Welcome to Week 8 of TDG's Football Seminar. This week, we take a look at the 5-2 Monster formation.
Since the integration of the spread offense, defenses have had difficulty disguising soft spots in their formations. They are often forced to give them away through alignment. Two weeks ago, we looked at how Michigan State responded to this challenge by staying in Base. Another way to respond is to become more flexible.
This has been done in two primary ways. First, defenses have begun to recruit and develop hybrid players. That High School safety who was too big to play coverage at the next level? Now he's a linebacker who can blitz, cover tight ends, and stop the run. That linebacker who grew out of his body? He's now a Leo rusher.
Second, defenses have gone on the offensive. As Sun Tzu would have put it, "Force is the energy of concentrated action." In football, that means an overload blitz with stunts in the opposite direction.
The overload blitz with opposite stunts did not begin with the spread. As this seminar has consistently pointed out, new concepts are just old concepts with a wrinkle. Overload with stunts traces its root back to at least the 1950s and 60s. This blitz design was a key feature of the 5-2 Monster formation. In the Monster, the defense lined up with five down lineman and two linebackers. There was also a "Monster" defender who lined up to the strength of the offense. The nose guard lined up over the center.
In this formation, the defense had numbers to the strong side where offenses liked to run. As a result, offenses tried to run to the weak side, where they expected a numbers advantage. This was exactly what the defense wanted. As Sun Tzu said "Pretend inferiority and encourage his arrogance." While the 5-2 lined up to the strong side, the defensive line used angle stunts away from the Monster player. What was thought to be an unbalanced defense was in reality balanced.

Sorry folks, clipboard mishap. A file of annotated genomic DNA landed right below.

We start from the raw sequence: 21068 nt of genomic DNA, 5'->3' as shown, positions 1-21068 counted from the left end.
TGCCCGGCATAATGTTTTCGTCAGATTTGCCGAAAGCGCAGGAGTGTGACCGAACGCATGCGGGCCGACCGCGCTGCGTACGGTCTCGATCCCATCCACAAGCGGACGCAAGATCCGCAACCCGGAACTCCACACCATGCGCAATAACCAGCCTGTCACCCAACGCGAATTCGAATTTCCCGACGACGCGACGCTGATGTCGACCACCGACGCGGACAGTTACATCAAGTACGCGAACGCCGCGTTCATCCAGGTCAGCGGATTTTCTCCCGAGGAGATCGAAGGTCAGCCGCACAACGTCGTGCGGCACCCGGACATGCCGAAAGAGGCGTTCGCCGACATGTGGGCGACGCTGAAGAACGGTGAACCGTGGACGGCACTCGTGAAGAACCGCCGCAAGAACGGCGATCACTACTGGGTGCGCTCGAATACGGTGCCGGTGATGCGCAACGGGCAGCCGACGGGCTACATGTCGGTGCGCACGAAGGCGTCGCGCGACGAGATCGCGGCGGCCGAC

In the modern game, the Monster has been adapated in several ways. First, the scheme of overloads and stunts has moved to attack passing situations. When the Monster reigned supreme, offenses did not throw the ball often. Today, the most popular pass protection is five lineman and a running back. To avoid wasting an offensive weapon, the running back usually dual reads the defense. To dual read means to first look at one potential blitzer, and read his motion. If the defender rushes the quarterback, the running back is responsible to block him. If he does not, and the running back has no other responsibilities, the running back runs a pass route.
One of the best ways to attack a dual reading running back is an overload with a stunt. Defenses can blitz multiple defenders and drop another defender into coverage. We talked a bit about this when we discussed fire zone blitzes. Here's an example
If the defense adds in a stunt, they attack a common pattern in spread offenses. On passing plays, they will overload the blockers. More important, if the offense calls a run, they will go directly into the overload. Most spread offenses prefer to send the running back away from the side he lines up on. The quarterback reads the backside. Blitzers read through the running back to the quarterback, so they can account for the quarterback. Therefore, if the quarterback pulls the ball, he should be hit by two blitzers.
Now let's say he gives the ball to the running back. Because of the angle stunts, the defense should be well positioned to stop the run. In the best case, this concept can create pressure with as few as four defenders! Behind the blitz, the defense can run either man or zone concepts. This keeps the defense unpredictable, but on the attack.
Reading For Next Week
Next week we will discuss Art Briles and the Baylor Offense.